This Week’s Blogger: Scott D. Heins, CFP®, IAG Chief Investment Officer
Within the next few days you will face a critical decision.
Your June investment statements will arrive via e-mail or in the mail. There are three potential approaches you could take because you honestly already know what your statements will tell you.
Option 1: You know the markets have been trending downward and your investments are very likely to have followed that trend. Based on your financial plan, you are confident you are still on track for the long-term despite the temporary ebbs and flows that come with investing. Your monthly cash flow is unchanged.
You decide that you already know all of this, so you set aside your statement and plan to open it later once today’s market volatility can be correctly viewed in the context of the coming years.
Option 2: You love reliving all of the negative headlines you have seen over the last three months, so you open your statement at your first opportunity. You discover the recent past has, indeed, been unkind to your investment values and you feel an emotionally urgent need to take immediate short-term action based on the recent past.
You believe something must be done because the near-term future will be (undoubtedly, in your mind) identical to the painful past.
While it may feel good to take some action and to feel in control, this knee-jerk approach is quite harmful to your long-term financial well-being. Trying to time the markets by selling investments when they are low(er) to buy something safe(r) permanently minimizes your future long-term return potential. This could endanger your long-term financial plan.
Option 3: You get excited about the future, so you open your statement at your first opportunity. Yes, you see your investment values have declined, but you also get excited about the opportunities that only present themselves when the financial markets send you a statement like this. Given the proper time horizon, you recognize that you could potentially profit in the long-term from traders’ short-term pessimism.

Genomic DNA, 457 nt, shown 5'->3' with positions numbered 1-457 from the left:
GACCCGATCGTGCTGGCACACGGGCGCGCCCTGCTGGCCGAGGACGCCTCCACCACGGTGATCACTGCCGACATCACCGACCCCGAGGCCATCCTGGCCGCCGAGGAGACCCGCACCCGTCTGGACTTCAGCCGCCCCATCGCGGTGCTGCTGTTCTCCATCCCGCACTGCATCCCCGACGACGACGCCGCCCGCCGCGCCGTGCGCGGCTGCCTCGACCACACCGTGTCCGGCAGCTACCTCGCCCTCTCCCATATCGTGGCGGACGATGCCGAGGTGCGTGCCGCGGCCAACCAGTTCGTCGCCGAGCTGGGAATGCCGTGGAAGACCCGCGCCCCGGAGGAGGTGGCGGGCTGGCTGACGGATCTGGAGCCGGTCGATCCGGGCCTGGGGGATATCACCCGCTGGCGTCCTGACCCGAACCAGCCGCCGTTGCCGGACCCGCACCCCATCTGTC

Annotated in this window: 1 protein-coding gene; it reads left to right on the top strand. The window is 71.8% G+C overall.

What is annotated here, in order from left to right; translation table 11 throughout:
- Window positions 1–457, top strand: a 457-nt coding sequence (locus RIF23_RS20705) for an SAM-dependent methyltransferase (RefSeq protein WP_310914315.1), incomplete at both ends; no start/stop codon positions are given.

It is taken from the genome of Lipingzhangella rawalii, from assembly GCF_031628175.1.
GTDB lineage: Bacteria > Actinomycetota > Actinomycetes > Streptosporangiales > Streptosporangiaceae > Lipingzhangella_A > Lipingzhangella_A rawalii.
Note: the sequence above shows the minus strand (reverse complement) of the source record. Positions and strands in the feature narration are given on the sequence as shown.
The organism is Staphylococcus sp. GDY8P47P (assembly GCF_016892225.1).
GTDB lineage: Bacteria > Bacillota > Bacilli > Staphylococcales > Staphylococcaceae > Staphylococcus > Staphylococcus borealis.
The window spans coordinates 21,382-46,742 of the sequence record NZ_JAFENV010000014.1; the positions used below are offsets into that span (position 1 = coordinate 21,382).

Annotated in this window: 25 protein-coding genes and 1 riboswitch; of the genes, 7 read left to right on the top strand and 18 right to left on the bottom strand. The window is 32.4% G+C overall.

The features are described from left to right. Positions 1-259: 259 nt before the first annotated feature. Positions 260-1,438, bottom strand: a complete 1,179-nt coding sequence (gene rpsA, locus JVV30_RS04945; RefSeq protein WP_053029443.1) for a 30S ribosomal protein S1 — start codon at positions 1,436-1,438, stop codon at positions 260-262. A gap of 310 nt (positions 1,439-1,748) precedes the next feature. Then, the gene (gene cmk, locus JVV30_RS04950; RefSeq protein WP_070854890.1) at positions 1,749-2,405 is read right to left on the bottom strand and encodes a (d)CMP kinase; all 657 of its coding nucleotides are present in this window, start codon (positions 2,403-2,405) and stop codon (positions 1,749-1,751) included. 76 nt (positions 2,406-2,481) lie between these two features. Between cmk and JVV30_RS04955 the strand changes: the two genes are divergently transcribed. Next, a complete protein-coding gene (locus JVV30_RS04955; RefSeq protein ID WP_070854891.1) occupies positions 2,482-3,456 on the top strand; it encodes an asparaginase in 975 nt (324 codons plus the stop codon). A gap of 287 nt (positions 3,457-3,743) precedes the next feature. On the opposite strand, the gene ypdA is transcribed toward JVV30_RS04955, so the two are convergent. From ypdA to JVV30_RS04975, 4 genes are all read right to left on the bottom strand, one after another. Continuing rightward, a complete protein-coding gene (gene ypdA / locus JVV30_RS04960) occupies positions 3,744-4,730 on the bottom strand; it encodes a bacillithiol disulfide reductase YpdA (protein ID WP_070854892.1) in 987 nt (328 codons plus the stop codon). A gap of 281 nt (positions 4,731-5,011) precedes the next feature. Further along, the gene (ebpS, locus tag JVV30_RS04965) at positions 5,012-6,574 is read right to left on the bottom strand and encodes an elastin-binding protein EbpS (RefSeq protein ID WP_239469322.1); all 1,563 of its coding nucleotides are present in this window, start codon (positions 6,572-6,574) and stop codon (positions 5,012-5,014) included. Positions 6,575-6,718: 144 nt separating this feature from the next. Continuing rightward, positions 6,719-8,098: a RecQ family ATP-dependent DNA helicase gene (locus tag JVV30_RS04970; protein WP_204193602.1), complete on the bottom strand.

Your long-term perspective fills your heart with thankfulness that traders would allow you to purchase long-term assets at such reduced prices.
Which option you choose is completely up to you, but one of these is the wrong choice. Choose wisely!
Securities offered through LPL Financial. Member FINRA/SIPC. Investment advice offered through IAG Wealth Partners, LLC, (IAG) a registered investment advisor and separate entity from LPL Financial.
Any opinions are those of IAG and not necessarily those of LPL Financial. Expressions of opinion are as of this date and are subject to change without notice. This information is not intended as a solicitation or an offer to buy or sell any security referred to herein. No strategy assures success or protects against loss. Investing involves risk including loss of principal.
Quote of the week:
Larry Swedroe: “The way I see it, bear markets are like taxes. They’re painful and inevitable, but ultimately they are a necessary evil. . . . Just as taxes redistribute money from the wealthy to those in need, the market has knack for transferring wealth from those without disciplined investing plans to those with them.”